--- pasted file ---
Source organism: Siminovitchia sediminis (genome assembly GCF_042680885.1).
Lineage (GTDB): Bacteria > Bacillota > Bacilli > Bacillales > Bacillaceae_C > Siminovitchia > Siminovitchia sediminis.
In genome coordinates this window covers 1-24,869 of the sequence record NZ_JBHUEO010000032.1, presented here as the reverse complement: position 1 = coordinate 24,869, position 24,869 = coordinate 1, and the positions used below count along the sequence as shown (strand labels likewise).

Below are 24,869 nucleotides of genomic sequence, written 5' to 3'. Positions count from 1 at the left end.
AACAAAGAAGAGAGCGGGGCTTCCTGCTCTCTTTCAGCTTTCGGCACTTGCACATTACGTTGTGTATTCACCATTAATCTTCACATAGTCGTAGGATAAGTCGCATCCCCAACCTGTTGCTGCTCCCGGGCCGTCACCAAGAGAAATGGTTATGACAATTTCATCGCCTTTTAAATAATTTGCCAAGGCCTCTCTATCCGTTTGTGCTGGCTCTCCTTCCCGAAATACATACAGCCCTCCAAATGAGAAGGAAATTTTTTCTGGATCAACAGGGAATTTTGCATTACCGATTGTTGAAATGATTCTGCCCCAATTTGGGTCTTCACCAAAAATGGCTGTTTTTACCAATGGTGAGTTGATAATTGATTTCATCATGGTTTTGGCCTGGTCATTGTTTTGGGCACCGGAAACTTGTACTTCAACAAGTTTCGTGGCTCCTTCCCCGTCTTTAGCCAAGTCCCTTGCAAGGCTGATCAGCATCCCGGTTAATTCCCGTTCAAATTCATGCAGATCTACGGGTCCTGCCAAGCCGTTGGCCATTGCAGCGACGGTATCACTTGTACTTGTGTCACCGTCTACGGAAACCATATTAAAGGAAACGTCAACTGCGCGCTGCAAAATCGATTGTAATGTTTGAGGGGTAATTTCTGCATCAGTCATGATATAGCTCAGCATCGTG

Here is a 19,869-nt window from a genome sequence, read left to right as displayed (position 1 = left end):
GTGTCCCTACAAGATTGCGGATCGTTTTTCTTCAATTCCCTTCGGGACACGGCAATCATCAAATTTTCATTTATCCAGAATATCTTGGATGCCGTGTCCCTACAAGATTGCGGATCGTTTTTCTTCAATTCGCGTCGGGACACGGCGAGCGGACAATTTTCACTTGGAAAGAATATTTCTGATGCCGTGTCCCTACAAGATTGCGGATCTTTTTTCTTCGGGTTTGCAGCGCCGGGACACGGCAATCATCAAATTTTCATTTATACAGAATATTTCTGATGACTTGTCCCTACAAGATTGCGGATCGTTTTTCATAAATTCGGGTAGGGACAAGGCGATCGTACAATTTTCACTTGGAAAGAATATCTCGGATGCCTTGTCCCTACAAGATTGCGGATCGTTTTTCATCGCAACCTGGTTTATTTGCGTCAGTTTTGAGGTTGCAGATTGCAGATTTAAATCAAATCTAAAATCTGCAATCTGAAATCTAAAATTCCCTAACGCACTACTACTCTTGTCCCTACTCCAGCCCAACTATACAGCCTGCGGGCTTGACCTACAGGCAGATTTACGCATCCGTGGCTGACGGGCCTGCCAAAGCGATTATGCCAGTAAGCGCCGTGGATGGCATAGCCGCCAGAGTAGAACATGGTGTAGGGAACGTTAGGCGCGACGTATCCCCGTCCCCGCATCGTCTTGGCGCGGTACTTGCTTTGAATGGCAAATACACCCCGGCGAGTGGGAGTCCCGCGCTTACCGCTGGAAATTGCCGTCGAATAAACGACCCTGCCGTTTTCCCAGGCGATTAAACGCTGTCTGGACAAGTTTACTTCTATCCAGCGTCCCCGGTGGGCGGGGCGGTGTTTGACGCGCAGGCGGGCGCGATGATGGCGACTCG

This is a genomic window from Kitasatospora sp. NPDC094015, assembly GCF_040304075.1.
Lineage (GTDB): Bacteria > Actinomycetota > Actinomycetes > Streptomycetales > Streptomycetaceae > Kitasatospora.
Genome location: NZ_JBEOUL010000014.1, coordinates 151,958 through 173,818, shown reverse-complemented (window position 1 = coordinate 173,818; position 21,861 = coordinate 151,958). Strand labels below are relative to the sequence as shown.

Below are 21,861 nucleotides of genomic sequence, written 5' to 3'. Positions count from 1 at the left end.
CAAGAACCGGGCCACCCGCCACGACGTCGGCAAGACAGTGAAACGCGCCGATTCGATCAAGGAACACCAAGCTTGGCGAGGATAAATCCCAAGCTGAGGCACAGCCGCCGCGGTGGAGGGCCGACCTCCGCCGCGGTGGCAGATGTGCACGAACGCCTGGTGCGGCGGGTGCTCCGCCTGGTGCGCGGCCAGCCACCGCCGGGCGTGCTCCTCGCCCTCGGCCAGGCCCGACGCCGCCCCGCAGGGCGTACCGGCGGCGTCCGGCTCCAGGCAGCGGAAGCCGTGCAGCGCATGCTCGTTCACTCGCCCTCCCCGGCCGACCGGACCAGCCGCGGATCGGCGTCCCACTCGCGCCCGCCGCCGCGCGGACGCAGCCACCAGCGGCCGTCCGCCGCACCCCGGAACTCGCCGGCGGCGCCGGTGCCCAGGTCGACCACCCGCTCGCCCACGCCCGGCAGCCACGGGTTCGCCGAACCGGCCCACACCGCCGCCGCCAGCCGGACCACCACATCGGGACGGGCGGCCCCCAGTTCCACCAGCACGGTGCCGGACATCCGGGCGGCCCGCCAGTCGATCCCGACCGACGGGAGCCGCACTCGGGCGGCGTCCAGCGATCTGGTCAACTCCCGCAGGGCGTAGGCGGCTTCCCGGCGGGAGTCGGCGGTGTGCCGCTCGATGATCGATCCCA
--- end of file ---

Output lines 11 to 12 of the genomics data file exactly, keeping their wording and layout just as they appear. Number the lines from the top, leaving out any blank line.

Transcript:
Below are 21,861 nucleotides of genomic sequence, written 5' to 3'. Positions count from 1 at the left end.
CAAGAACCGGGCCACCCGCCACGACGTCGGCAAGACAGTGAAACGCGCCGATTCGATCAAGGAACACCAAGCTTGGCGAGGATAAATCCCAAGCTGAGGCACAGCCGCCGCGGTGGAGGGCCGACCTCCGCCGCGGTGGCAGATGTGCACGAACGCCTGGTGCGGCGGGTGCTCCGCCTGGTGCGCGGCCAGCCACCGCCGGGCGTGCTCCTCGCCCTCGGCCAGGCCCGACGCCGCCCCGCAGGGCGTACCGGCGGCGTCCGGCTCCAGGCAGCGGAAGCCGTGCAGCGCATGCTCGTTCACTCGCCCTCCCCGGCCGACCGGACCAGCCGCGGATCGGCGTCCCACTCGCGCCCGCCGCCGCGCGGACGCAGCCACCAGCGGCCGTCCGCCGCACCCCGGAACTCGCCGGCGGCGCCGGTGCCCAGGTCGACCACCCGCTCGCCCACGCCCGGCAGCCACGGGTTCGCCGAACCGGCCCACACCGCCGCCGCCAGCCGGACCACCACATCGGGACGGGCGGCCCCCAGTTCCACCAGCACGGTGCCGGACATCCGGGCGGCCCGCCAGTCGATCCCGACCGACGGGAGCCGCACTCGGGCGGCGTCCAGCGATCTGGTCAACTCCCGCAGGGCGTAGGCGGCTTCCCGGCGGGAGTCGGCGGTGTGCCGCTCGATGATCGATCCCA